“The Anacreontic Song”—British Source Tune for the U.S. National Anthem

“The Anacreontic Song,” or “To Anacreon in Heaven” with words by Ralph Tomlinson and music by John Stafford Smith is the source for the tune Francis Scott Key had in mind when he composed the lyric “In Defence of Fort McHenry” to celebrate the surprising and heroic victory of American troops stationed at Fort McHenry and aided by the people of Baltimore against the British Fleet on 14 September 1814.

The precise date that this club anthem of London’s Anacreontic Society was written is unknown (at least to me), but it was likely in the 1760s or early 1770s. This performance is realized from its first 1779 imprint, published by London’s Longman and Broderip and a copy of which is held by the University of Michigan’s Clements Library. (Full lyric below.)

An anthem of The Anacreontic Society, an amateur musician’s fraternity, the song was performed by the club’s president and is thus most appropriately realized in a semi-trained “operatic” styled voice. That the tune was intended for solo performance by an experienced vocalist helps explain why many complain today that “The Star-Spangled Banner” is difficult at best to sing. Turns out the tune was never intended for mass singing.


To my knowledge the video and recording above is the first attempt to try to recreate a performance as it might have been experienced at a meeting of London’s Anacreontic Society. We sang the final verse as a group in response both to the text and a stage direction from an 18c. play discussed by Sonneck that parodied the Anacreontic Society with a similar anthem. Here the actors were instructed to literally join hand in hand in imitation of the Society. Thus, we’ve repeated that gesture here.

For more on “The Anacreontic Song” and its reputation as a drinking song, see my earlier post on the topic.

Lyrics by Ralph Tomlinson

To Anacreon, in Heav’n, where he sat in full glee,
A few sons of harmony sent a petition,
That he their inspirer and patron would be;
When this answer arrived from the jolly old Grecian —
Voice, fiddle and flute, no longer be mute.
I’ll lend ye my name, and inspire you to boot,
And, besides, I’ll instruct you, like me, to entwine,
The myrtle of Venus with Bacchus’s vine.

The news through Olympus immediately flew;
When Old Thunder pretended to give himself airs —
If these mortals are suffer’d their scheme to pursue,
The devil a goddess will stay above stairs.
Hark! already they cry in transports of joy.
Away to the Sons of Anacreon we’ll fly…
And there with good fellows, we’ll learn to entwine,
The myrtle of Venus with Bacchus’s vine.

The yellow-hair’d god, and his nine fusty maids,
From Helicon’s banks will incontinent flee.
Idalia will boast but of tenantless shades,
And the biforked hill a mere desert will be.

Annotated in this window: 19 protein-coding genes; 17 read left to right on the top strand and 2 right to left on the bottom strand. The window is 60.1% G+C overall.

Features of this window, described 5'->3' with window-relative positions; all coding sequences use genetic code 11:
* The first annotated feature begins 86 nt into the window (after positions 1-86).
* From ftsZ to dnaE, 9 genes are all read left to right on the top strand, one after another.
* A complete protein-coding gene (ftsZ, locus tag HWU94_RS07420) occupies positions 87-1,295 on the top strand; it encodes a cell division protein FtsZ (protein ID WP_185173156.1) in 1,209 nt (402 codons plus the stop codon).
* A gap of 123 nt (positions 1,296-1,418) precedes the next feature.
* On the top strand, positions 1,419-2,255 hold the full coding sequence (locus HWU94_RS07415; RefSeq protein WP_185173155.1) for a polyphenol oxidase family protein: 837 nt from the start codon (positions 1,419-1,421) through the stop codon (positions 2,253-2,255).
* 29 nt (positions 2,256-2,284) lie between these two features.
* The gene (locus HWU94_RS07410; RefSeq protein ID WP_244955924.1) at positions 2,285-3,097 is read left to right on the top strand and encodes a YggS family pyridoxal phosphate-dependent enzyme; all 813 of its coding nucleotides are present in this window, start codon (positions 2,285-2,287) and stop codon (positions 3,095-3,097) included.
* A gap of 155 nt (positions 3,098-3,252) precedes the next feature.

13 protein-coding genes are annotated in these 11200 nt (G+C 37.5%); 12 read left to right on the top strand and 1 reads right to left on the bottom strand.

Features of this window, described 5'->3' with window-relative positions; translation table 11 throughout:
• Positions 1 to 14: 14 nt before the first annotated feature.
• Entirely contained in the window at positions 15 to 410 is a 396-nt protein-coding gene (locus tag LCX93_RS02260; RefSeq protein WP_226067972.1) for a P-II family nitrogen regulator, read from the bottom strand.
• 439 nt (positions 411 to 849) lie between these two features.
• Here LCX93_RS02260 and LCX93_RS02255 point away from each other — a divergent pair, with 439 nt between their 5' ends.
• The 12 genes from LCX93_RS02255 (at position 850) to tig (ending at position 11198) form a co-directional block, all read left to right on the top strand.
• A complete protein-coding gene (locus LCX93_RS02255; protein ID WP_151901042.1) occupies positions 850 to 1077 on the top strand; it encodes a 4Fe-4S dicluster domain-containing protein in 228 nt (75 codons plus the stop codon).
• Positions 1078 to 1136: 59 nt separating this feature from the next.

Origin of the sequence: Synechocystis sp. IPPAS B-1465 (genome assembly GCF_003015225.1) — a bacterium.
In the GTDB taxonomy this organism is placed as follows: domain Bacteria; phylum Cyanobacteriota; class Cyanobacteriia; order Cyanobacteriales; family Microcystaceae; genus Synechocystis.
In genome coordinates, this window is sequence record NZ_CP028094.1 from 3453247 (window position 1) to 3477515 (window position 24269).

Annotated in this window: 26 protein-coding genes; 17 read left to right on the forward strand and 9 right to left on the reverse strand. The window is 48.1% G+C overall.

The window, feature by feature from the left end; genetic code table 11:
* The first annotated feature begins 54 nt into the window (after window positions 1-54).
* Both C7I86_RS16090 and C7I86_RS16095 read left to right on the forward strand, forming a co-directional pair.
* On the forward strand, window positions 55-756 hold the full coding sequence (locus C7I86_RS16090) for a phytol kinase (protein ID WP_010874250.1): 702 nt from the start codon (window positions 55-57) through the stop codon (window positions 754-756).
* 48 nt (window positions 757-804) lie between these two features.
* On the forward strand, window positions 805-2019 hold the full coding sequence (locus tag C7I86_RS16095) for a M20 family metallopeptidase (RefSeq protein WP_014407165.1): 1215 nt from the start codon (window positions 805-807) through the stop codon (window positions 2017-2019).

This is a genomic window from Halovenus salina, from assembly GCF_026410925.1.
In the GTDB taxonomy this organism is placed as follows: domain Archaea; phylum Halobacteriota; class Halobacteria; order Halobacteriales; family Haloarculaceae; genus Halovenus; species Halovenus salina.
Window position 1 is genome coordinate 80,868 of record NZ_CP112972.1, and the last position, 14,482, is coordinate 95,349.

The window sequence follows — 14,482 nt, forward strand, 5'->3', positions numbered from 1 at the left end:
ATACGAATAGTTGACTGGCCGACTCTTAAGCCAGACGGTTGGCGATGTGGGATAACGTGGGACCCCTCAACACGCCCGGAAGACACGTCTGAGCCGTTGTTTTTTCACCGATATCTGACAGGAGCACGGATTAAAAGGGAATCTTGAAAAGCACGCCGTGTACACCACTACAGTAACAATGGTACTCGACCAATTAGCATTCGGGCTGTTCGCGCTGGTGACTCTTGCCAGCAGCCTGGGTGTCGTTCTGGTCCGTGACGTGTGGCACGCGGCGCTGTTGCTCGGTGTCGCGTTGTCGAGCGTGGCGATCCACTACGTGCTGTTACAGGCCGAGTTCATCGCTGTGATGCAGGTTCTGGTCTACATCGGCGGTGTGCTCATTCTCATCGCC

My Thunder, no fear on’t shall soon do its errand,
And dam’me! I’ll swing the ringleaders, I warrant.
I’ll trim the young dogs for thus daring to twine,
The myrtle of Venus with Bacchus’s vine.

Apollo rose up; and said, Pr’ythee ne’er quarrel,
Good King of the gods, with my vot’ries below!
Your thunder is useless — then, shewing his laurel,
Cry’d, Sic evitabile fulmen, you know!
Then over each head my laurels I’ll spread;
So my sons from your crackers no mischief shall dread,
Whilst snug in their club-room, they jovially twine,
The myrtle of Venus with Bacchus’s vine.

Next Momus got up, with his risible phiz;
And swore with Apollo he’d cheerfully join —
The full tide of harmony still shall be his,
But the song, and the catch, and the laugh shall be mine;
Then, Jove, be not jealous of these honest fellows.
Cry’d Jove, We relent, since the truth you now tell us;
And swear by Old Styx that they long shall entwine,
The myrtle of Venus with Bacchus’s vine.

Ye sons of Anacreon, then, join hand in hand;
Preserve unanimity, friends and love.
‘Tis your’s to support what’s so happily plan’d;
You’ve the sanction of gods, and the fiat of Jove.
While thus we agree, our toast let it be.
May our club flourish happy, united, and free!
And long may the sons of Anacreon entwine,
The myrtle of Venus with Bacchus’s vine.


About usmusicscholar

I am an Associate Professor of Musicology, American Culture and African-American Studies at the University of Michigan's School of Music, Theatre & Dance.
This entry was posted in Banner Legends, Music, Mythbuster, Spangled History. Bookmark the permalink.

1 Response to “The Anacreontic Song”—British Source Tune for the U.S. National Anthem

  1. Pingback: Star Spangled Cantata—Michael Gandolfi’s Chesapeake: Summer of 1814 | O Say Can You Hear

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